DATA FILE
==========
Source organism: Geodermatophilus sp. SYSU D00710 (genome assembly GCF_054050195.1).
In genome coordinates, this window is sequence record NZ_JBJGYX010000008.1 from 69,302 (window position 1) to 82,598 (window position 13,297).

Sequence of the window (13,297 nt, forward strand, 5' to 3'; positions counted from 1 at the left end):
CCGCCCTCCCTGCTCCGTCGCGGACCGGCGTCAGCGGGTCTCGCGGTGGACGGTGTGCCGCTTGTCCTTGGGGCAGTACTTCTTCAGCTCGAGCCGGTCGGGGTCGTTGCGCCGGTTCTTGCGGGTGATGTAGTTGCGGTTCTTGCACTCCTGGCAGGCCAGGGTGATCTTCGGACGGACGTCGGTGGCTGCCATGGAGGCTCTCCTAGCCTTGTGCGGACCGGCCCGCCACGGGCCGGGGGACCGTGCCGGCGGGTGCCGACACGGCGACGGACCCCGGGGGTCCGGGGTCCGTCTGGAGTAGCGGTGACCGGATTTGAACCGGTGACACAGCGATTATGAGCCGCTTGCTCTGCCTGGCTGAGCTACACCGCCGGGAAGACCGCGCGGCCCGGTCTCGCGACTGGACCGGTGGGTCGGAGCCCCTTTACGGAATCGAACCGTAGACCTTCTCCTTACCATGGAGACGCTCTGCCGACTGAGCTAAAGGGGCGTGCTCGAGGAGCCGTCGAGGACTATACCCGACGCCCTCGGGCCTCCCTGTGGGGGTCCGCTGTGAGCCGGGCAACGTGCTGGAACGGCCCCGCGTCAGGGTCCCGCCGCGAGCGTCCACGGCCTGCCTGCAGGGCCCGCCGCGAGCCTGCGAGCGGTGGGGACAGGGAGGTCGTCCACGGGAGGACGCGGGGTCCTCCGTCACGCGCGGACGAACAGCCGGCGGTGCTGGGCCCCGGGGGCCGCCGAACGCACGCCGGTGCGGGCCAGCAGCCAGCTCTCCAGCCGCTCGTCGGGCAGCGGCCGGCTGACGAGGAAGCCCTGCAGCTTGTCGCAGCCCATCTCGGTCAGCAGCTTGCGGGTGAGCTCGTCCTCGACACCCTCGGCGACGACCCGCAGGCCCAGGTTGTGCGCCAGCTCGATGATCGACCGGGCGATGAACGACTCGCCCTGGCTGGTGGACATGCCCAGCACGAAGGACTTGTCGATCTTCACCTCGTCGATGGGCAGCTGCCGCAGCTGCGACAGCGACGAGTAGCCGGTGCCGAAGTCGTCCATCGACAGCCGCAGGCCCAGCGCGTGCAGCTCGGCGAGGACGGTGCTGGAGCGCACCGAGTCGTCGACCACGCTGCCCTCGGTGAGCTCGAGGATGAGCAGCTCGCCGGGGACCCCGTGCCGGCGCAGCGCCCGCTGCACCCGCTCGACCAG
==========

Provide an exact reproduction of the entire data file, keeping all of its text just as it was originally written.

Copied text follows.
Source organism: Geodermatophilus sp. SYSU D00710 (genome assembly GCF_054050195.1).
In genome coordinates, this window is sequence record NZ_JBJGYX010000008.1 from 69,302 (window position 1) to 82,598 (window position 13,297).

Sequence of the window (13,297 nt, forward strand, 5' to 3'; positions counted from 1 at the left end):
CCGCCCTCCCTGCTCCGTCGCGGACCGGCGTCAGCGGGTCTCGCGGTGGACGGTGTGCCGCTTGTCCTTGGGGCAGTACTTCTTCAGCTCGAGCCGGTCGGGGTCGTTGCGCCGGTTCTTGCGGGTGATGTAGTTGCGGTTCTTGCACTCCTGGCAGGCCAGGGTGATCTTCGGACGGACGTCGGTGGCTGCCATGGAGGCTCTCCTAGCCTTGTGCGGACCGGCCCGCCACGGGCCGGGGGACCGTGCCGGCGGGTGCCGACACGGCGACGGACCCCGGGGGTCCGGGGTCCGTCTGGAGTAGCGGTGACCGGATTTGAACCGGTGACACAGCGATTATGAGCCGCTTGCTCTGCCTGGCTGAGCTACACCGCCGGGAAGACCGCGCGGCCCGGTCTCGCGACTGGACCGGTGGGTCGGAGCCCCTTTACGGAATCGAACCGTAGACCTTCTCCTTACCATGGAGACGCTCTGCCGACTGAGCTAAAGGGGCGTGCTCGAGGAGCCGTCGAGGACTATACCCGACGCCCTCGGGCCTCCCTGTGGGGGTCCGCTGTGAGCCGGGCAACGTGCTGGAACGGCCCCGCGTCAGGGTCCCGCCGCGAGCGTCCACGGCCTGCCTGCAGGGCCCGCCGCGAGCCTGCGAGCGGTGGGGACAGGGAGGTCGTCCACGGGAGGACGCGGGGTCCTCCGTCACGCGCGGACGAACAGCCGGCGGTGCTGGGCCCCGGGGGCCGCCGAACGCACGCCGGTGCGGGCCAGCAGCCAGCTCTCCAGCCGCTCGTCGGGCAGCGGCCGGCTGACGAGGAAGCCCTGCAGCTTGTCGCAGCCCATCTCGGTCAGCAGCTTGCGGGTGAGCTCGTCCTCGACACCCTCGGCGACGACCCGCAGGCCCAGGTTGTGCGCCAGCTCGATGATCGACCGGGCGATGAACGACTCGCCCTGGCTGGTGGACATGCCCAGCACGAAGGACTTGTCGATCTTCACCTCGTCGATGGGCAGCTGCCGCAGCTGCGACAGCGACGAGTAGCCGGTGCCGAAGTCGTCCATCGACAGCCGCAGGCCCAGCGCGTGCAGCTCGGCGAGGACGGTGCTGGAGCGCACCGAGTCGTCGACCACGCTGCCCTCGGTGAGCTCGAGGATGAGCAGCTCGCCGGGGACCCCGTGCCGGCGCAGCGCCCGCTGCACCCGCTCGACCAG